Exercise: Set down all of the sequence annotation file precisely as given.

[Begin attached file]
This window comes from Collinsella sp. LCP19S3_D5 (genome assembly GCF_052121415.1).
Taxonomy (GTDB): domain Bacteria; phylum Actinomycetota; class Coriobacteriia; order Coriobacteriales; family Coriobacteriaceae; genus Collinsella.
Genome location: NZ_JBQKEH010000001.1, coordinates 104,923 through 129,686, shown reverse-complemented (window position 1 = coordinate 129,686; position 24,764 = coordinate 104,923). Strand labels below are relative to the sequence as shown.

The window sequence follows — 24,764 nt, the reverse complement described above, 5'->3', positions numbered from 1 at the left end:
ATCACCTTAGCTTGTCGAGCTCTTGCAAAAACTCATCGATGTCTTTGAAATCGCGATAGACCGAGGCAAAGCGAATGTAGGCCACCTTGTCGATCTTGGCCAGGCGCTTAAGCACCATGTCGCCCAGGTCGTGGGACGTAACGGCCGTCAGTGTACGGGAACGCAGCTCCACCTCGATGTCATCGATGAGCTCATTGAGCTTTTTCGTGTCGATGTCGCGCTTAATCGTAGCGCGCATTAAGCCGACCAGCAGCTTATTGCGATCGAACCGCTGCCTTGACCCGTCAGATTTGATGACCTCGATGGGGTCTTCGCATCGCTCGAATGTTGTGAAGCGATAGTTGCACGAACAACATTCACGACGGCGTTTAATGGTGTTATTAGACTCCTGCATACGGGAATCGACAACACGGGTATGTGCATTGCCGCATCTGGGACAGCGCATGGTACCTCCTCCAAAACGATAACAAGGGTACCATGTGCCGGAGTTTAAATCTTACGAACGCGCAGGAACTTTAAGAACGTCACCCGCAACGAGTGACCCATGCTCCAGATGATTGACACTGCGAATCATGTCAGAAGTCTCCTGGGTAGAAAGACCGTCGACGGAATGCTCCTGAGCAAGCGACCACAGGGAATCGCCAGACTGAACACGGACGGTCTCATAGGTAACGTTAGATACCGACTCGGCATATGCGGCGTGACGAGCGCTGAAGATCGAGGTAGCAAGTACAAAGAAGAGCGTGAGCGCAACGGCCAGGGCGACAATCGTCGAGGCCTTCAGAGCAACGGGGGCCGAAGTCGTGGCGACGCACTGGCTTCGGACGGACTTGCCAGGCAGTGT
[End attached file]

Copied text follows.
This window comes from Collinsella sp. LCP19S3_D5 (genome assembly GCF_052121415.1).
Taxonomy (GTDB): domain Bacteria; phylum Actinomycetota; class Coriobacteriia; order Coriobacteriales; family Coriobacteriaceae; genus Collinsella.
Genome location: NZ_JBQKEH010000001.1, coordinates 104,923 through 129,686, shown reverse-complemented (window position 1 = coordinate 129,686; position 24,764 = coordinate 104,923). Strand labels below are relative to the sequence as shown.

The window sequence follows — 24,764 nt, the reverse complement described above, 5'->3', positions numbered from 1 at the left end:
ATCACCTTAGCTTGTCGAGCTCTTGCAAAAACTCATCGATGTCTTTGAAATCGCGATAGACCGAGGCAAAGCGAATGTAGGCCACCTTGTCGATCTTGGCCAGGCGCTTAAGCACCATGTCGCCCAGGTCGTGGGACGTAACGGCCGTCAGTGTACGGGAACGCAGCTCCACCTCGATGTCATCGATGAGCTCATTGAGCTTTTTCGTGTCGATGTCGCGCTTAATCGTAGCGCGCATTAAGCCGACCAGCAGCTTATTGCGATCGAACCGCTGCCTTGACCCGTCAGATTTGATGACCTCGATGGGGTCTTCGCATCGCTCGAATGTTGTGAAGCGATAGTTGCACGAACAACATTCACGACGGCGTTTAATGGTGTTATTAGACTCCTGCATACGGGAATCGACAACACGGGTATGTGCATTGCCGCATCTGGGACAGCGCATGGTACCTCCTCCAAAACGATAACAAGGGTACCATGTGCCGGAGTTTAAATCTTACGAACGCGCAGGAACTTTAAGAACGTCACCCGCAACGAGTGACCCATGCTCCAGATGATTGACACTGCGAATCATGTCAGAAGTCTCCTGGGTAGAAAGACCGTCGACGGAATGCTCCTGAGCAAGCGACCACAGGGAATCGCCAGACTGAACACGGACGGTCTCATAGGTAACGTTAGATACCGACTCGGCATATGCGGCGTGACGAGCGCTGAAGATCGAGGTAGCAAGTACAAAGAAGAGCGTGAGCGCAACGGCCAGGGCGACAATCGTCGAGGCCTTCAGAGCAACGGGGGCCGAAGTCGTGGCGACGCACTGGCTTCGGACGGACTTGCCAGGCAGTGT